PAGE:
Superman. Batman. Wonder Woman. Green Lantern. The Flash. DC’s starting five is unbeatable. While I am definitely picking the lesser of the two cinematic universes, DC’s comics are head and shoulders above Marvel’s. Who is the first superhero everyone wants to be as a kid? Superman. DC’s range in heroes is wide; from super powered figures from other earths (Superman, Martian Manhunter), to stand up people with no superhuman abilities (Batman, Green Arrow) is what makes DC stronger than Marvel. The heroes are complex, with each possessing a tragic flaw. For Superman, he is always alienated on the earth that he loves so much, and fears never becoming good enough. Batman struggles with a no-killing rule, and can never fully relate to someone on a human level, being cautious of their potential death. Flaws like this, among others, make DC’s larger than life characters more relatable than perceived. The Flash is someone who always wants to do the right thing, Green Arrow is constantly trying to avenge his past failures, and Wonder Woman shows that any girl can be a hero. Sidekicks like Nightwing, Kid Flash, and Black Canary show that even the smaller superheroes can be well developed and become fan favorites, unlike Falcon and Iron Patriot in the Marvel comics, who are the most generic sidekicks anyone can ask for. The teenage Shazam and the crazy cowboy Jonah Hex proves that DC can take the wildest ideas and make them into solid characters in the universe. Marvel, on the other hand, has copycats of DC characters, such as Hawkeye to Green Arrow, Quicksilver to The Flash, and Namor to Aquaman. Why would anyone want to read about the bland counterparts that feel like Marvel’s Great Value brand of DC’s stars? Marvel may have more heroes, and easily recognizable ones (because of their films), but DC puts quality before quantity, which is more important in an argument about the quality of the brand.


Sorry Kody, but Batman alone has a better rogues gallery than the entire Marvel Comic Universe. Joker (the best villain of all time, in case you forgot), Two-Face, R’as Al Ghul, and others are all well developed, interesting villains. Other menaces in the universe, such as Lex Luthor, Brainiac, and Deathstroke are always multiple steps ahead of the superheroes, and often times end up winning one way or another. The villains in this universe are so interesting because of the fact that they are the closest thing to direct counterparts to their heroes; Joker points out many times that Batman was just a few steps away from insanity like him. Reverse Flash is exactly what his name implies, a twisted, narcissistic version of The Flash. Points are often made throughout the comics that the heroes are on the brink of being the bad guys, and the points are convincing. Every nemesis in the DC universe does one thing exceptionally well; attacking the protagonist’s weakness, which creates a power struggle, and an internal conflict, overall making the story that is being told much better. DC also has more faith in their villains, often times having one or two of them face off against the entire Justice League, whereas Marvel often counts on nameless alien clone armies to be easily killed off in pages with montages to the heroes’ powers. Marvel also has copied DC’s villains here too. DC’s Darkseid is a top 10 villain in their comics, but Marvel made Thanos, who isn’t much more than a powerful, generic plot device for Marvel to get their beloved heroes another montage moment. Brainiac is also an amazing villain in DC, and Marvel made almost the exact same character in Ultron ten years later. If Darkseid and Brainiac were in Marvel, they would easily be within the three best villains of the comics, but in DC, they are around the top ten, showing the quality of DC’s deep villain roster. Marvel has three more obvious copycats who are all worse than DC’s stellar villains, with Bullseye being a copycat of Deadshot, Black Cat being made 39 years after Catwoman, and Boomerang being a shameless rip off of Captain Boomerang. It’s safe to say Marvel has always been behind the curve on villains; it’s also safe to say that DC will always have better villains than Marvel, because the villains in DC create chaos, and have more interesting plots than just “taking over the world” 100 times in a row. DC realized early and often when making comics that the villains also matter, and can’t just be random, powerful plot devices, that they deserve an actual story to their name as well, and Marvel has been playing catch up ever since.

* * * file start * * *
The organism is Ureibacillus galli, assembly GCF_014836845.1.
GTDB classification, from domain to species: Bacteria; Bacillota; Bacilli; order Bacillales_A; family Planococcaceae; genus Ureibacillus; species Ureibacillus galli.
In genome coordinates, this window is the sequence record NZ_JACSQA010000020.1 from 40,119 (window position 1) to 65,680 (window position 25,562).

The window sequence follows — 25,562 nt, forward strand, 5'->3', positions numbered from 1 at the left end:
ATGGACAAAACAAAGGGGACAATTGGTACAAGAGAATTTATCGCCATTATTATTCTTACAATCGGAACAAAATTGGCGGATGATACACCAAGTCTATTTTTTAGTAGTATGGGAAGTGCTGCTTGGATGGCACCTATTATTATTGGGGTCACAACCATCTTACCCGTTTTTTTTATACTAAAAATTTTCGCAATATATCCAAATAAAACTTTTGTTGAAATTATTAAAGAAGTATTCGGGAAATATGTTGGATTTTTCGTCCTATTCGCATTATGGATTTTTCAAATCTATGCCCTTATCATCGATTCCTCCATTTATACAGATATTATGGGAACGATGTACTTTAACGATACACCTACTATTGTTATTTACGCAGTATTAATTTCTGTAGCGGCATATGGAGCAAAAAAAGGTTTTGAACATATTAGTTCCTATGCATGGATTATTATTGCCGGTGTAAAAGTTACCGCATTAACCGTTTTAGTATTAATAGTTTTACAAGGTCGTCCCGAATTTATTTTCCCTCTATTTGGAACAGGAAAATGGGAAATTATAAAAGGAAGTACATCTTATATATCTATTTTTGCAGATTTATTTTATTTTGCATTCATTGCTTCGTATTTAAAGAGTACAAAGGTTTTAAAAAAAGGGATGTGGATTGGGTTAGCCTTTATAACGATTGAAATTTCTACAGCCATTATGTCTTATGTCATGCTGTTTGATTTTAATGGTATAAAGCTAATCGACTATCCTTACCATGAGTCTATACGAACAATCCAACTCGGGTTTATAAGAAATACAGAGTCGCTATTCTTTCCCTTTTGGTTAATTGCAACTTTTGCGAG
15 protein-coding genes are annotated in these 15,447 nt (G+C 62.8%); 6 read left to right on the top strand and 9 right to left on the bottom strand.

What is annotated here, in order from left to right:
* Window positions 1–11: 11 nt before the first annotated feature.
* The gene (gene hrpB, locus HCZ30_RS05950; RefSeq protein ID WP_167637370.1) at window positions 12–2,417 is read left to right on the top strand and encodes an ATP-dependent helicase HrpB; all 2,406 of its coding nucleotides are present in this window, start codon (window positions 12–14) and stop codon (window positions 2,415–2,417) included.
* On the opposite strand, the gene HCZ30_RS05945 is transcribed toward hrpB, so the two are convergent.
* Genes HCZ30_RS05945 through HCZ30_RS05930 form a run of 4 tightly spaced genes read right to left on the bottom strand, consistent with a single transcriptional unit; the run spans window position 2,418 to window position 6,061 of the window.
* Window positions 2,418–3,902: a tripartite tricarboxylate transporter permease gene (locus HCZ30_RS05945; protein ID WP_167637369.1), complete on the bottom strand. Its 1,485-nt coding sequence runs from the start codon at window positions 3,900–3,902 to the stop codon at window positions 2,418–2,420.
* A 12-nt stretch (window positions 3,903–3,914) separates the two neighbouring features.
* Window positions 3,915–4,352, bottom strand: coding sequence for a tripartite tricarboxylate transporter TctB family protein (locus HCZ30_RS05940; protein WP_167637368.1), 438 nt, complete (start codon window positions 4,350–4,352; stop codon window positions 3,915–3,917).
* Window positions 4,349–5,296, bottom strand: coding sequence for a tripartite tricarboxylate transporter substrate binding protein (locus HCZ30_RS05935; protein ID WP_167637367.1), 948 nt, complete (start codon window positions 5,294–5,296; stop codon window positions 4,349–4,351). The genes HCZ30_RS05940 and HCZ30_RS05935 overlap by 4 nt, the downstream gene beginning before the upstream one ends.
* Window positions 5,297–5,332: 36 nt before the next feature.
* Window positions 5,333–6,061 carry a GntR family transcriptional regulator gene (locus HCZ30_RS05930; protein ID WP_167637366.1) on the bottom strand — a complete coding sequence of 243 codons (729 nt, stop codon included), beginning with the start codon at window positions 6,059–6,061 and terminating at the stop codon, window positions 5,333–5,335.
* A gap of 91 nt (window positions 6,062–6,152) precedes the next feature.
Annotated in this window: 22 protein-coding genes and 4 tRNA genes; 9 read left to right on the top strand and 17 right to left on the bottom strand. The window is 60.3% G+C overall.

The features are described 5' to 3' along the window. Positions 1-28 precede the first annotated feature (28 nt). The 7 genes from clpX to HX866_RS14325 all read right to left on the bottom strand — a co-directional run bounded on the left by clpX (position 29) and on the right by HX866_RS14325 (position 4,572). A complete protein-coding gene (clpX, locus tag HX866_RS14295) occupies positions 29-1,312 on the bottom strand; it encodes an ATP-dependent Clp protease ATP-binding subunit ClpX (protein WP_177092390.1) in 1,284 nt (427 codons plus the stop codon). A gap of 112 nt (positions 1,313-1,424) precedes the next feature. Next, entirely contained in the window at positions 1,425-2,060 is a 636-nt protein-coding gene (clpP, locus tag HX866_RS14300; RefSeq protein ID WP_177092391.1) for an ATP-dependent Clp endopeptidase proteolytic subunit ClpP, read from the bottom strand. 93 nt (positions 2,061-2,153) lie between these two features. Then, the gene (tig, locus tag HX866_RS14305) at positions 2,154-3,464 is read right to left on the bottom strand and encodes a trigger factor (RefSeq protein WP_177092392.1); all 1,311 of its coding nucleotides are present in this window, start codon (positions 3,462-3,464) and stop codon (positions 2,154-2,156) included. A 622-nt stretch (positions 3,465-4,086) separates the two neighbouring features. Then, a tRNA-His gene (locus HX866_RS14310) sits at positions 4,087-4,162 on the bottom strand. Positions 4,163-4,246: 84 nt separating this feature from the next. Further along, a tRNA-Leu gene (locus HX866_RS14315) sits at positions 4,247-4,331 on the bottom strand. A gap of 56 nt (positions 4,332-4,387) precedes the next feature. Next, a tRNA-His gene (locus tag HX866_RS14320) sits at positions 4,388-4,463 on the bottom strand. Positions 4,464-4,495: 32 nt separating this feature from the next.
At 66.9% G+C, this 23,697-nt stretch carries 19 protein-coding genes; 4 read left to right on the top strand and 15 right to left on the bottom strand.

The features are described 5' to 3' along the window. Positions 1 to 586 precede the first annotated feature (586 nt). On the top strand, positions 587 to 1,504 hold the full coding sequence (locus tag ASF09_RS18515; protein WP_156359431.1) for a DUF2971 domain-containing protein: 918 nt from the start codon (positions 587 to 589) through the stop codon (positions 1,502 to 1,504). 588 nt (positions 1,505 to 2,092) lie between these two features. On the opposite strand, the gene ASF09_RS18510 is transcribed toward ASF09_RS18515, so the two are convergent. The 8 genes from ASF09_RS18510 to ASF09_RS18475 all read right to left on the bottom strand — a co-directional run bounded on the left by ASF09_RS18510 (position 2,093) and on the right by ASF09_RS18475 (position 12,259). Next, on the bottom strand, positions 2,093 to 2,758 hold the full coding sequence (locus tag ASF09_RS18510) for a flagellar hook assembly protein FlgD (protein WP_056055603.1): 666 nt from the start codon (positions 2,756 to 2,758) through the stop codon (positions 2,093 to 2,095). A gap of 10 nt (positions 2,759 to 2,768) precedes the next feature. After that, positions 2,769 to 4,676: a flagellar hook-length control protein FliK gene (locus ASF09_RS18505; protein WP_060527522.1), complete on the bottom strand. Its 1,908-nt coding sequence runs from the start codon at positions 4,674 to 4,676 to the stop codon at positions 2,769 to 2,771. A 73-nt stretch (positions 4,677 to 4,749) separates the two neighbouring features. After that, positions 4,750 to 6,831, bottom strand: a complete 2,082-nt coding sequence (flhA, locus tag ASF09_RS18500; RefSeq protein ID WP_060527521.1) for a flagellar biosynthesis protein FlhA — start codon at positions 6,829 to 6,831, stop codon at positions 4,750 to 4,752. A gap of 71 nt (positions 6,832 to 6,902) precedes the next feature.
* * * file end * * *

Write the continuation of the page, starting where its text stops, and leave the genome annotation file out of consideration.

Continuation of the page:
DC plotlines don’t contain the generic, take over the world plot that Marvel always seems to use as it’s crutch to make something “epic.” Sure, every writer can cave in to the cliche plotlines, but DC often has an underlying theme of internal conflict, making the both the heroes and villains develop wonderfully. Stories such as The Killing Joke, Batman: Hush, Flashpoint, Green Arrow: Year One and countless others have shown that a storyline doesn’t need a widescale plot to be successful. Daredevil is (admittedly) an amazing character, but his best stories are mirror images of some of the best Batman stories produced beforehand. DC also started the famous Year One comics, showing our heroes as a younger self, not just trapping them into one setting in time – not to mention, DC was the first to have a multiverse – with Marvel following soon after. Plotlines that have apocalyptic implications come sparingly, and when they do, they’re not just average. Storylines like Invasion!, Crisis on Infinite Earths, and Sinestro Corps War are some of the many successful wide scale comic runs in DC. Also, DC goes very broad, from making different earths to having time travel, there are many great stories of a different variety; such as the Red Son storyline, theorizing if Superman was a Russian. And… oh yeah – Watchmen is also one of the comics under the DC brand, which is widely appraised as the best comic run of all time. DC goes big and broad, but always manages to switch up the plotline and add in something fresh and new, and no matter how big the plot may seem, the emotional core of the story is always found in their characters, putting the people we all care about first.

Who won? Which company is winning the arms race for comics? What should we debate next?